This paper aims to share knowledge and the theoretical basis for understanding herd dynamics in pastoral communities of Hadiya, Southern Ethiopia, with the intention that it may improve effectiveness of development interventions. The study is based on data collected from two districts considering 160 pastoral households. Focus group and key informant discussions were also made to generate data to supplement the personal interviews. A Probit model was utilized for analyzing factors that determine cattle stocking. The Hadiya pastoralists stock cattle not mainly as a security against risks but it is also the cultural obligation to attain the cultural titles to some clans. Social interaction expressed as marriage bond and social capital as well as herding experience determines willingness and intensity of herd stoking, besides natural factors. However, financial factors have little effect on cattle dynamics. The results imply that, if any kind of development interventions is planned to improve the livelihood of the community and or the environment, strategies related to optimal stocking rates (considering cultural dimension of stocking) should be developed.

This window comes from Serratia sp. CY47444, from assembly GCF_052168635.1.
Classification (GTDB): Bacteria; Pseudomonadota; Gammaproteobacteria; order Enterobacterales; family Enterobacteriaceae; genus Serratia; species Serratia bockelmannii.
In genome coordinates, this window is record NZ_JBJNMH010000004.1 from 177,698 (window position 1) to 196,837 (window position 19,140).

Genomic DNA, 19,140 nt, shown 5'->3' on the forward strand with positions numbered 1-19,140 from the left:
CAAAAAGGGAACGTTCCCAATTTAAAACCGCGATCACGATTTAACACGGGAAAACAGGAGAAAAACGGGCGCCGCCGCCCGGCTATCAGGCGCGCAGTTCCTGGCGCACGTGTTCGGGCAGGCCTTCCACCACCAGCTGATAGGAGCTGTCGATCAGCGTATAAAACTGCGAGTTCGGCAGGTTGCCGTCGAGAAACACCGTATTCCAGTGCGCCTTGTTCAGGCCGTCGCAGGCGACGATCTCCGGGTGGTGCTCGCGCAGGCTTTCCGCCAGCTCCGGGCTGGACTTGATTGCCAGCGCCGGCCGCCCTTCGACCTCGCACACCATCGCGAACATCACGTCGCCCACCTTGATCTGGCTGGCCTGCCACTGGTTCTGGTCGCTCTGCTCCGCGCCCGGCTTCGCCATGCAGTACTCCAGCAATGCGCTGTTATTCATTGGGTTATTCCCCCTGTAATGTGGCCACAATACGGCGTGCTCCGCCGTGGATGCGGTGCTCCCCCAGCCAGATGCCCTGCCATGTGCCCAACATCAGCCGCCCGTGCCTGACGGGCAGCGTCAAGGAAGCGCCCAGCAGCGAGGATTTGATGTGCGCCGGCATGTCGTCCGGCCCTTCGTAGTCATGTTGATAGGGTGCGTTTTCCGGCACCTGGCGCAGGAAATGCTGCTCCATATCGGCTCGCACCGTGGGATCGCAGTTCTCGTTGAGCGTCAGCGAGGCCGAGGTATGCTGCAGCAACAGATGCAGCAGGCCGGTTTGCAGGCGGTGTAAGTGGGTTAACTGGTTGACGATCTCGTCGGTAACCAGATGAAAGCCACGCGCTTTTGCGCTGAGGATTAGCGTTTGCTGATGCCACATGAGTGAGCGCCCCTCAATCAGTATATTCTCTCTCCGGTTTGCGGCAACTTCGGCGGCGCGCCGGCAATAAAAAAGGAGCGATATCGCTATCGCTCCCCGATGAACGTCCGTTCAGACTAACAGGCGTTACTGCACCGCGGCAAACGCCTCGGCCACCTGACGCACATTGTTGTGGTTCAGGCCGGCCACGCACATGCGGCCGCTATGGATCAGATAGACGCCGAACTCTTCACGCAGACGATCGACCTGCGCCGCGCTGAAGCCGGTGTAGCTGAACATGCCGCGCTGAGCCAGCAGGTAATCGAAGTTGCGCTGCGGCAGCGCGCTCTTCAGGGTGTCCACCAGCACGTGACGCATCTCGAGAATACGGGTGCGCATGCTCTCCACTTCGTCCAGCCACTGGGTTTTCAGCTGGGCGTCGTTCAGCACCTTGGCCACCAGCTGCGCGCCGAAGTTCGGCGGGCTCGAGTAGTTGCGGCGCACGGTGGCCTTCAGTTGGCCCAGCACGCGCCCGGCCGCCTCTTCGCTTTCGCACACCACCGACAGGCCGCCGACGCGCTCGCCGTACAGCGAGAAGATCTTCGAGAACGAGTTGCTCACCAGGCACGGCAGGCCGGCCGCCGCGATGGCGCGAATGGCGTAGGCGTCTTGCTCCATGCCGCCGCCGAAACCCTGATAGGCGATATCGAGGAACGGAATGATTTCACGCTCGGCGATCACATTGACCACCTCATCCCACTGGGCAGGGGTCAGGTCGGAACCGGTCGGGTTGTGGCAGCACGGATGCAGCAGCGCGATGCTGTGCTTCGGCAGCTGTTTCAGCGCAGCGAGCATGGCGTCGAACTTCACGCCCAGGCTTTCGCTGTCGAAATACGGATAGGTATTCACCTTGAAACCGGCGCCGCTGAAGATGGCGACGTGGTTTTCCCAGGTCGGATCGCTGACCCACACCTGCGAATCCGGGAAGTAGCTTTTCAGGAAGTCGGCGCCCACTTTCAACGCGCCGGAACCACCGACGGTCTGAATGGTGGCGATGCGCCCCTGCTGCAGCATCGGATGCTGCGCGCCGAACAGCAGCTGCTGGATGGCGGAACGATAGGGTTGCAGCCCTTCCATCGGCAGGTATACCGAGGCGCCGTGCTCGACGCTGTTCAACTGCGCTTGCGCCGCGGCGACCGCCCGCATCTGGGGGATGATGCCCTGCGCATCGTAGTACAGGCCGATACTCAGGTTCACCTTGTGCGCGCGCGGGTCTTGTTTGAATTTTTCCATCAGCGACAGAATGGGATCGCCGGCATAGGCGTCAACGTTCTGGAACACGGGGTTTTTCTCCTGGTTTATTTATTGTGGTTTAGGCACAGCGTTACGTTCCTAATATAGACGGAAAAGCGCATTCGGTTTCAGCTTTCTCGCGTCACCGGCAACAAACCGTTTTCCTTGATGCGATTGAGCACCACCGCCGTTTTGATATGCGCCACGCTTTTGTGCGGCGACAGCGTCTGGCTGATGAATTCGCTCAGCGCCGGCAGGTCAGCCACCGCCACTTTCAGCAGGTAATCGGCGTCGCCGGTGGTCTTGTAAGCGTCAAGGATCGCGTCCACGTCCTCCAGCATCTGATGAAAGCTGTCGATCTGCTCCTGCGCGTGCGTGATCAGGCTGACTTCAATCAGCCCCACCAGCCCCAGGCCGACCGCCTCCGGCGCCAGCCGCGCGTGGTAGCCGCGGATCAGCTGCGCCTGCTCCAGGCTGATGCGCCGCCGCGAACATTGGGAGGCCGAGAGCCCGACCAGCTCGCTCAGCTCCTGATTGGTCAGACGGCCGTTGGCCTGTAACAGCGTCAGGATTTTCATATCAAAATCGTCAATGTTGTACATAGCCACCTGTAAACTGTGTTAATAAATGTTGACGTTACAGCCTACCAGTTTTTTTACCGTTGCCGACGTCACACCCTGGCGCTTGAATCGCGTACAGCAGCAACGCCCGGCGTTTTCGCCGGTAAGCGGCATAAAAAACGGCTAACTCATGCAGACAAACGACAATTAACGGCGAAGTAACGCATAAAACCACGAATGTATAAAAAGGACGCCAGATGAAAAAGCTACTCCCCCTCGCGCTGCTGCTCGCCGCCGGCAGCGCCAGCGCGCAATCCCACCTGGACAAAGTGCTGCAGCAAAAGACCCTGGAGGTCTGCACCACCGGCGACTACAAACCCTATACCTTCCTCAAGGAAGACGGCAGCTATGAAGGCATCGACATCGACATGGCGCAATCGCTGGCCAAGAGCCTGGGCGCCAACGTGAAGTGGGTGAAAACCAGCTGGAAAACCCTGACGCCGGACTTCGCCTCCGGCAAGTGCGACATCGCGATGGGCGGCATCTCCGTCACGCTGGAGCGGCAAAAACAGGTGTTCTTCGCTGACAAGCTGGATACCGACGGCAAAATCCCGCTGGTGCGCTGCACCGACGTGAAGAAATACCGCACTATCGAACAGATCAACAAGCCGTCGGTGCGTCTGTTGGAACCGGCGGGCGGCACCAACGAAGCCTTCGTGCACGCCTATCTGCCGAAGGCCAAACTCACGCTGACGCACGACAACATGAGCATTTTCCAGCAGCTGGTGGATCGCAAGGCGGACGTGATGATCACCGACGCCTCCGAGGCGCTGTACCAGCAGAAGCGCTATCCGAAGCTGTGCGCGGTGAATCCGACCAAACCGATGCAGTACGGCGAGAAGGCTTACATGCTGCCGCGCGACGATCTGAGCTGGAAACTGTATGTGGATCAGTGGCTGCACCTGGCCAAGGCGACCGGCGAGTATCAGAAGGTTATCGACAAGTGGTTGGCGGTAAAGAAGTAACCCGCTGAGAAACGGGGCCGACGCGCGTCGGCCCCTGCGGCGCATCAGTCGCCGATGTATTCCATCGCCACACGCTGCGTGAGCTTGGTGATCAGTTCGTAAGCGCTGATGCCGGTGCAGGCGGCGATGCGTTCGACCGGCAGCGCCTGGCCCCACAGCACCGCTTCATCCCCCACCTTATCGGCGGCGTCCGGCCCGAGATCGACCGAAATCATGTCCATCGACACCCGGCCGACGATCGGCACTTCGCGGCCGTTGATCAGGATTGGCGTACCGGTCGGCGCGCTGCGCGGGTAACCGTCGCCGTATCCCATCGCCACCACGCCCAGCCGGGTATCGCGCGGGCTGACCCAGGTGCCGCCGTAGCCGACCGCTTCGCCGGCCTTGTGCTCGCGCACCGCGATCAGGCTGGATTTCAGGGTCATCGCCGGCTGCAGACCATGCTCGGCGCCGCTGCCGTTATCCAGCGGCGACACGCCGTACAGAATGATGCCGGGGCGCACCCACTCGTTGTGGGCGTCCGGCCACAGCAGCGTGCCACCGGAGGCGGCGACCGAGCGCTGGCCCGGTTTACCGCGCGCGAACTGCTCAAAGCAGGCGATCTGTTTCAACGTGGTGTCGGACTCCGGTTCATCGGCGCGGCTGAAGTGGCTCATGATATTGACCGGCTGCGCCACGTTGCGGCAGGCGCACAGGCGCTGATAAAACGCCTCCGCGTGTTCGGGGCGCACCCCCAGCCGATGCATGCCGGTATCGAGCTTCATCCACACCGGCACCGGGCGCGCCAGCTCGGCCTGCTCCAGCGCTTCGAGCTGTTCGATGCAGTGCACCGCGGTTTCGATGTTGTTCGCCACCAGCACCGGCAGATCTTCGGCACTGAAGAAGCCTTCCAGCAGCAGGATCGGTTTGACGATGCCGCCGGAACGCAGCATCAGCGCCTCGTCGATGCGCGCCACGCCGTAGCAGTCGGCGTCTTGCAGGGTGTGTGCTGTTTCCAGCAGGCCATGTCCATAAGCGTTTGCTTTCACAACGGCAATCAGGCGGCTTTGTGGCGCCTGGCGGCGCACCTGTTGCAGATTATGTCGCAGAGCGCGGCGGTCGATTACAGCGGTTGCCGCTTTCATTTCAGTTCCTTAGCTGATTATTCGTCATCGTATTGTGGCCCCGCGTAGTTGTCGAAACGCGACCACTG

Key words: Ethiopia, herd stocking, Hadiya, pastoralism.
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